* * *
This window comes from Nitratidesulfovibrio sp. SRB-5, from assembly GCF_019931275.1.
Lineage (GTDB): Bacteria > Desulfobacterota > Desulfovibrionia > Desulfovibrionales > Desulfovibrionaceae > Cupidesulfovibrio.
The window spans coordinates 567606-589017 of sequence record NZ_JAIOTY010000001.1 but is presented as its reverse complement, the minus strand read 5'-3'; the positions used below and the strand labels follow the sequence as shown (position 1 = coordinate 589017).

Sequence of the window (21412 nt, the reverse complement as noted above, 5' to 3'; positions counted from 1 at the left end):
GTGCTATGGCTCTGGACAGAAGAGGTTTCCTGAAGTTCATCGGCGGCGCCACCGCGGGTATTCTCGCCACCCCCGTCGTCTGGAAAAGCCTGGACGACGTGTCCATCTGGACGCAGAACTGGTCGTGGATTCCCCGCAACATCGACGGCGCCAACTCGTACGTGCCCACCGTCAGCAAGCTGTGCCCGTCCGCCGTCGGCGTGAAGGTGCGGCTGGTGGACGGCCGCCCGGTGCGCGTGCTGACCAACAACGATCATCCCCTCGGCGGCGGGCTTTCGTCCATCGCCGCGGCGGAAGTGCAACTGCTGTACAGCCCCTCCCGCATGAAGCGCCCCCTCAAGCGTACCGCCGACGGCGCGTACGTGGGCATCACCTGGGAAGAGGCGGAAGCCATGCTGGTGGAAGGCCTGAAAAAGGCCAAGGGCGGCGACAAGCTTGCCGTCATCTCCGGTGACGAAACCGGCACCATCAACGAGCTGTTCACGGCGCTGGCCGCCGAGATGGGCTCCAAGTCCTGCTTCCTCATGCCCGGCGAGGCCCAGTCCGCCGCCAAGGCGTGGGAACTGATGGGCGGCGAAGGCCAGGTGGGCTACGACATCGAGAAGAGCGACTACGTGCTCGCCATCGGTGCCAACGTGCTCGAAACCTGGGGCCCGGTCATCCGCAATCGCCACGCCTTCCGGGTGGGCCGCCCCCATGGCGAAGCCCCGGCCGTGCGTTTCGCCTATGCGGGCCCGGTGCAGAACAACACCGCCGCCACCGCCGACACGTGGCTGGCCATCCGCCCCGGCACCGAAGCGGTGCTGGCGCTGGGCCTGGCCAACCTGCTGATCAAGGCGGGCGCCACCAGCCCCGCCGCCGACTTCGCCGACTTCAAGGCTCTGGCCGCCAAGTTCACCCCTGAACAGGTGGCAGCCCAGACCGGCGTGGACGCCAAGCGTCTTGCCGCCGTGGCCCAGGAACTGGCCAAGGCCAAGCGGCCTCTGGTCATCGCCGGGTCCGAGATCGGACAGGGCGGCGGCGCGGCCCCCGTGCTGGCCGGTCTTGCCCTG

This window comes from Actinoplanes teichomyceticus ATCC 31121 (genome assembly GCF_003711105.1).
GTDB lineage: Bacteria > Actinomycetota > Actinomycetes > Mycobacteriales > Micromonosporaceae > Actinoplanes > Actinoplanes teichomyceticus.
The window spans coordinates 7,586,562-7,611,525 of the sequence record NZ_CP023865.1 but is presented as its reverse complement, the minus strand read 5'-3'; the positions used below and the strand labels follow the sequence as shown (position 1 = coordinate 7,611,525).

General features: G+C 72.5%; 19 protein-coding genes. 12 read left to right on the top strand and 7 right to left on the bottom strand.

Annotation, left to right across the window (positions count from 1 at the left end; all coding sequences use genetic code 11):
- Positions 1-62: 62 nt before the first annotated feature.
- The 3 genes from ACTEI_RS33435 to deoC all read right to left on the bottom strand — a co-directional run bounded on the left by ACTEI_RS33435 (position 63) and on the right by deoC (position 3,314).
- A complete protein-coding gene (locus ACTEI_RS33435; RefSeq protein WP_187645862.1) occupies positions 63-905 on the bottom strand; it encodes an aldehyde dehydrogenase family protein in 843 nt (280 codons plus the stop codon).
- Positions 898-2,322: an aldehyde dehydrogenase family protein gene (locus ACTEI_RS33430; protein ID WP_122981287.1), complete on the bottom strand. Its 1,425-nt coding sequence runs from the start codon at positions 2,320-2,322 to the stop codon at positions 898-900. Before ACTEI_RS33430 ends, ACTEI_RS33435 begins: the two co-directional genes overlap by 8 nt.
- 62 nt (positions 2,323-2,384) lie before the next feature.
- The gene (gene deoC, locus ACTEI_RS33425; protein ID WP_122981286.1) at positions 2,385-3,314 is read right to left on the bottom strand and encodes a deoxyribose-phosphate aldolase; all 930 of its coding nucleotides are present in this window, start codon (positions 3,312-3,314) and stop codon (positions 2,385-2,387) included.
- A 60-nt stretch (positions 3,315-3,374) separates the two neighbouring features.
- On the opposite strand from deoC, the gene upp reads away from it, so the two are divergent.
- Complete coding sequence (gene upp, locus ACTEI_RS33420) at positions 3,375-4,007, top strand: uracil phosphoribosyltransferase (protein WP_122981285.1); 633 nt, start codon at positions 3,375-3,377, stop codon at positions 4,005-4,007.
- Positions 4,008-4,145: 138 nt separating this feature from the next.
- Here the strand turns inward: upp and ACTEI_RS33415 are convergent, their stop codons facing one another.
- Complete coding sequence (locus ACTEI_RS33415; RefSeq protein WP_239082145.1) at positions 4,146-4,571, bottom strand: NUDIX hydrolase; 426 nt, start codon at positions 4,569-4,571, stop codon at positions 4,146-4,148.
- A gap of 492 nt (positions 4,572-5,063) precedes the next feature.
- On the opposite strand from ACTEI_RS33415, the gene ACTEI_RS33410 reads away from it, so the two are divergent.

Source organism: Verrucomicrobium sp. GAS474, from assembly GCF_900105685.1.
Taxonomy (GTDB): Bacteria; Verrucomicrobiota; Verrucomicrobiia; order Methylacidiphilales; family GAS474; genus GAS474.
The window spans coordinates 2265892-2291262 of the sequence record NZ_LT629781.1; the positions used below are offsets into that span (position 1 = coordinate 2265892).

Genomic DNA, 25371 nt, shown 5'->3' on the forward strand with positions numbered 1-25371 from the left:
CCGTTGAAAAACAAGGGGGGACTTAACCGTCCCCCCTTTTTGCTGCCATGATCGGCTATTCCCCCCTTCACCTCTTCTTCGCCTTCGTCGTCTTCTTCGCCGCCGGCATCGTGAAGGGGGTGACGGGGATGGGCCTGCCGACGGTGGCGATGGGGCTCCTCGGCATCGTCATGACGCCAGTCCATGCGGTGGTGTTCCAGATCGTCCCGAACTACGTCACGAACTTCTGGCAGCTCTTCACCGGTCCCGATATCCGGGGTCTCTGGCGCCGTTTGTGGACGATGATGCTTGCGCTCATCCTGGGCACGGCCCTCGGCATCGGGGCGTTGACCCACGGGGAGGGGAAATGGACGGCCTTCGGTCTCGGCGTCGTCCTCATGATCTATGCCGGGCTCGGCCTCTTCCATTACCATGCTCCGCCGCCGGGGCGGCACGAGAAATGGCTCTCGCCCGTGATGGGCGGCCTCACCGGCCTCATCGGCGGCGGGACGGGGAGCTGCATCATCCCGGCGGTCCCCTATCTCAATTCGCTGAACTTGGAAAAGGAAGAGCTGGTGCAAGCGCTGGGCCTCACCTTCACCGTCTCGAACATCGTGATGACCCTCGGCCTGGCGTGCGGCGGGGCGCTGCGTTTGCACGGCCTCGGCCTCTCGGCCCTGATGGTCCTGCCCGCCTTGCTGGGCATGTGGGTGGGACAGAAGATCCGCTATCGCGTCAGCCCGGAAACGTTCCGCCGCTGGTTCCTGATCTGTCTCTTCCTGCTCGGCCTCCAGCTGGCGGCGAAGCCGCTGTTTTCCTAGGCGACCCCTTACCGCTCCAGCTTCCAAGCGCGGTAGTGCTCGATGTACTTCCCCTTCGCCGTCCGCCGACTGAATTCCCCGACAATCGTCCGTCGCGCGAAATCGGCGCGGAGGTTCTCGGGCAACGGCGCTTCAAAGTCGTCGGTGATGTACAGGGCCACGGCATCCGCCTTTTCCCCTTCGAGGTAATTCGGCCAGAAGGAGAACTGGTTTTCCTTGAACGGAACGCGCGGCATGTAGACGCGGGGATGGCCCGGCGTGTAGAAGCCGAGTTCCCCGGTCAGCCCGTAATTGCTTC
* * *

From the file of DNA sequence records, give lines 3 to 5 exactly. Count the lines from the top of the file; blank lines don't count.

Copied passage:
The window spans coordinates 567606-589017 of sequence record NZ_JAIOTY010000001.1 but is presented as its reverse complement, the minus strand read 5'-3'; the positions used below and the strand labels follow the sequence as shown (position 1 = coordinate 589017).

Sequence of the window (21412 nt, the reverse complement as noted above, 5' to 3'; positions counted from 1 at the left end):
GTGCTATGGCTCTGGACAGAAGAGGTTTCCTGAAGTTCATCGGCGGCGCCACCGCGGGTATTCTCGCCACCCCCGTCGTCTGGAAAAGCCTGGACGACGTGTCCATCTGGACGCAGAACTGGTCGTGGATTCCCCGCAACATCGACGGCGCCAACTCGTACGTGCCCACCGTCAGCAAGCTGTGCCCGTCCGCCGTCGGCGTGAAGGTGCGGCTGGTGGACGGCCGCCCGGTGCGCGTGCTGACCAACAACGATCATCCCCTCGGCGGCGGGCTTTCGTCCATCGCCGCGGCGGAAGTGCAACTGCTGTACAGCCCCTCCCGCATGAAGCGCCCCCTCAAGCGTACCGCCGACGGCGCGTACGTGGGCATCACCTGGGAAGAGGCGGAAGCCATGCTGGTGGAAGGCCTGAAAAAGGCCAAGGGCGGCGACAAGCTTGCCGTCATCTCCGGTGACGAAACCGGCACCATCAACGAGCTGTTCACGGCGCTGGCCGCCGAGATGGGCTCCAAGTCCTGCTTCCTCATGCCCGGCGAGGCCCAGTCCGCCGCCAAGGCGTGGGAACTGATGGGCGGCGAAGGCCAGGTGGGCTACGACATCGAGAAGAGCGACTACGTGCTCGCCATCGGTGCCAACGTGCTCGAAACCTGGGGCCCGGTCATCCGCAATCGCCACGCCTTCCGGGTGGGCCGCCCCCATGGCGAAGCCCCGGCCGTGCGTTTCGCCTATGCGGGCCCGGTGCAGAACAACACCGCCGCCACCGCCGACACGTGGCTGGCCATCCGCCCCGGCACCGAAGCGGTGCTGGCGCTGGGCCTGGCCAACCTGCTGATCAAGGCGGGCGCCACCAGCCCCGCCGCCGACTTCGCCGACTTCAAGGCTCTGGCCGCCAAGTTCACCCCTGAACAGGTGGCAGCCCAGACCGGCGTGGACGCCAAGCGTCTTGCCGCCGTGGCCCAGGAACTGGCCAAGGCCAAGCGGCCTCTGGTCATCGCCGGGTCCGAGATCGGACAGGGCGGCGGCGCGGCCCCCGTGCTGGCCGGTCTTGCCCTG